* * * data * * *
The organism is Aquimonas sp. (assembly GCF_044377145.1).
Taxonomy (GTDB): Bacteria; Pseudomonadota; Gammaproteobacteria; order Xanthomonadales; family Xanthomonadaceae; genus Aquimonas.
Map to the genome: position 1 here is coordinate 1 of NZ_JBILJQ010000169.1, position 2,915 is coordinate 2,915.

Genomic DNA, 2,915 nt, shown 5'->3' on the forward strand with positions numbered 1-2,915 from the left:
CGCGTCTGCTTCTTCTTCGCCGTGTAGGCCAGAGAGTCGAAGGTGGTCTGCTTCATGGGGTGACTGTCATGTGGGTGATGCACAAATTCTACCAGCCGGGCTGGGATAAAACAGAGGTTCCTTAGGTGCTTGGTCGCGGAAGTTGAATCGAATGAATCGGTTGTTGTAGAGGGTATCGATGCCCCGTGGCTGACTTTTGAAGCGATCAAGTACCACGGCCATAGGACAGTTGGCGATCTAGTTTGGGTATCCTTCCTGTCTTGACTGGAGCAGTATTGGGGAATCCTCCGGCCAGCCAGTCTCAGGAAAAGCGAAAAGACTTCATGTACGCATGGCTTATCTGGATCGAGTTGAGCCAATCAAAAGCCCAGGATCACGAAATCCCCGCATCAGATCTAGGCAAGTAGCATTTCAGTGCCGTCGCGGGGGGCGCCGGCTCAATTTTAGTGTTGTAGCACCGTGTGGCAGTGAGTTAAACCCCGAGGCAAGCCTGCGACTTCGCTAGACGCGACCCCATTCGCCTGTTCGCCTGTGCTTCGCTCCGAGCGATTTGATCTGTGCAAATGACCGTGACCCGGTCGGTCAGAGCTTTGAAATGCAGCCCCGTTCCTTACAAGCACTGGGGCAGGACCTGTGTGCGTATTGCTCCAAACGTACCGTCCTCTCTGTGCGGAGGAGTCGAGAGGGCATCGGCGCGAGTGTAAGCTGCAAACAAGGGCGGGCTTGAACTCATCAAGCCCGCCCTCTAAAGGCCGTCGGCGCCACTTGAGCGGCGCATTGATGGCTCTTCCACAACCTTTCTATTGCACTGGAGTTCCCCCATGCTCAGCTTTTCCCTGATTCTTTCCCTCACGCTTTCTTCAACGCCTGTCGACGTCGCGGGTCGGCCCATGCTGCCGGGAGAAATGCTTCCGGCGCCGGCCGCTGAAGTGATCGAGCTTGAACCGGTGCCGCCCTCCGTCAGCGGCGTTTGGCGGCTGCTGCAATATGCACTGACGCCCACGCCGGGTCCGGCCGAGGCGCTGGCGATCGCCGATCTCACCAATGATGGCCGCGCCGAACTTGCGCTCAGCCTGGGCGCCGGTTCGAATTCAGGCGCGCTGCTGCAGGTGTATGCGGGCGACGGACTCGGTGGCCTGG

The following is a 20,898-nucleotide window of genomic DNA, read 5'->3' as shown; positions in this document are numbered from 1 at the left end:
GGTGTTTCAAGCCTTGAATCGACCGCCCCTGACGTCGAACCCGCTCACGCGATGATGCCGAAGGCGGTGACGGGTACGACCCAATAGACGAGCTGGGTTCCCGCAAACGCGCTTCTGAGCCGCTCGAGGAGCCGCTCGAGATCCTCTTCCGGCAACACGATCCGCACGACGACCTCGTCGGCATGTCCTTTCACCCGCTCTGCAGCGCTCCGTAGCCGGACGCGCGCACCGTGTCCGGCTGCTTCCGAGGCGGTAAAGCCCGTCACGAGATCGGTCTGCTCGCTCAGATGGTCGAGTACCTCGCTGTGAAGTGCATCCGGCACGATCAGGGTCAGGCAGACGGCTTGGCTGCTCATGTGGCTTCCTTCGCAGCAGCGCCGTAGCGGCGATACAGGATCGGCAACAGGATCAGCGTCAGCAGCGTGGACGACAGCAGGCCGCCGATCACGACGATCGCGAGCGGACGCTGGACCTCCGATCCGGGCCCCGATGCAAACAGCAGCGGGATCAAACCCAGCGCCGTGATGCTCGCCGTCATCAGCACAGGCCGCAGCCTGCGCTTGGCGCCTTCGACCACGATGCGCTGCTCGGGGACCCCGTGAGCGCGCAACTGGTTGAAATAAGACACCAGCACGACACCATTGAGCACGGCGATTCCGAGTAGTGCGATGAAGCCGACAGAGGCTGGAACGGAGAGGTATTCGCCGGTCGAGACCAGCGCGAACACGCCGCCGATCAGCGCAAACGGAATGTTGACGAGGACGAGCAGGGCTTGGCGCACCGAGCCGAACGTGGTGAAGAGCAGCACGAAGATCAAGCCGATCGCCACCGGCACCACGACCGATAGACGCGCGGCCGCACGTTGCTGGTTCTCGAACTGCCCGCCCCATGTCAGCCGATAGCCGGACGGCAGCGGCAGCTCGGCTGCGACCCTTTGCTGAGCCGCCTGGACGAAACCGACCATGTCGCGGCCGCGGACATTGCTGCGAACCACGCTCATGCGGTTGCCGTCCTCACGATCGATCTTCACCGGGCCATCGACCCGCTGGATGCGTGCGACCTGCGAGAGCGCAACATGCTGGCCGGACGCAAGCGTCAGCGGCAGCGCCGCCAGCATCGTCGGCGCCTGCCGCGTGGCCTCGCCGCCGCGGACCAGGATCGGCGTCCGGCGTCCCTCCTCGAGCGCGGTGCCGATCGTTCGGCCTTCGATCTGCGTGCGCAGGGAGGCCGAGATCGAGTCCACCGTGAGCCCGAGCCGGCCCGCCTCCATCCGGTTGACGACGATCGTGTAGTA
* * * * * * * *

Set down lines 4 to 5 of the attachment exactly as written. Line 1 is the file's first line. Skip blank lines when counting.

Genomic DNA, 2,915 nt, shown 5'->3' on the forward strand with positions numbered 1-2,915 from the left:
CGCGTCTGCTTCTTCTTCGCCGTGTAGGCCAGAGAGTCGAAGGTGGTCTGCTTCATGGGGTGACTGTCATGTGGGTGATGCACAAATTCTACCAGCCGGGCTGGGATAAAACAGAGGTTCCTTAGGTGCTTGGTCGCGGAAGTTGAATCGAATGAATCGGTTGTTGTAGAGGGTATCGATGCCCCGTGGCTGACTTTTGAAGCGATCAAGTACCACGGCCATAGGACAGTTGGCGATCTAGTTTGGGTATCCTTCCTGTCTTGACTGGAGCAGTATTGGGGAATCCTCCGGCCAGCCAGTCTCAGGAAAAGCGAAAAGACTTCATGTACGCATGGCTTATCTGGATCGAGTTGAGCCAATCAAAAGCCCAGGATCACGAAATCCCCGCATCAGATCTAGGCAAGTAGCATTTCAGTGCCGTCGCGGGGGGCGCCGGCTCAATTTTAGTGTTGTAGCACCGTGTGGCAGTGAGTTAAACCCCGAGGCAAGCCTGCGACTTCGCTAGACGCGACCCCATTCGCCTGTTCGCCTGTGCTTCGCTCCGAGCGATTTGATCTGTGCAAATGACCGTGACCCGGTCGGTCAGAGCTTTGAAATGCAGCCCCGTTCCTTACAAGCACTGGGGCAGGACCTGTGTGCGTATTGCTCCAAACGTACCGTCCTCTCTGTGCGGAGGAGTCGAGAGGGCATCGGCGCGAGTGTAAGCTGCAAACAAGGGCGGGCTTGAACTCATCAAGCCCGCCCTCTAAAGGCCGTCGGCGCCACTTGAGCGGCGCATTGATGGCTCTTCCACAACCTTTCTATTGCACTGGAGTTCCCCCATGCTCAGCTTTTCCCTGATTCTTTCCCTCACGCTTTCTTCAACGCCTGTCGACGTCGCGGGTCGGCCCATGCTGCCGGGAGAAATGCTTCCGGCGCCGGCCGCTGAAGTGATCGAGCTTGAACCGGTGCCGCCCTCCGTCAGCGGCGTTTGGCGGCTGCTGCAATATGCACTGACGCCCACGCCGGGTCCGGCCGAGGCGCTGGCGATCGCCGATCTCACCAATGATGGCCGCGCCGAACTTGCGCTCAGCCTGGGCGCCGGTTCGAATTCAGGCGCGCTGCTGCAGGTGTATGCGGGCGACGGACTCGGTGGCCTGG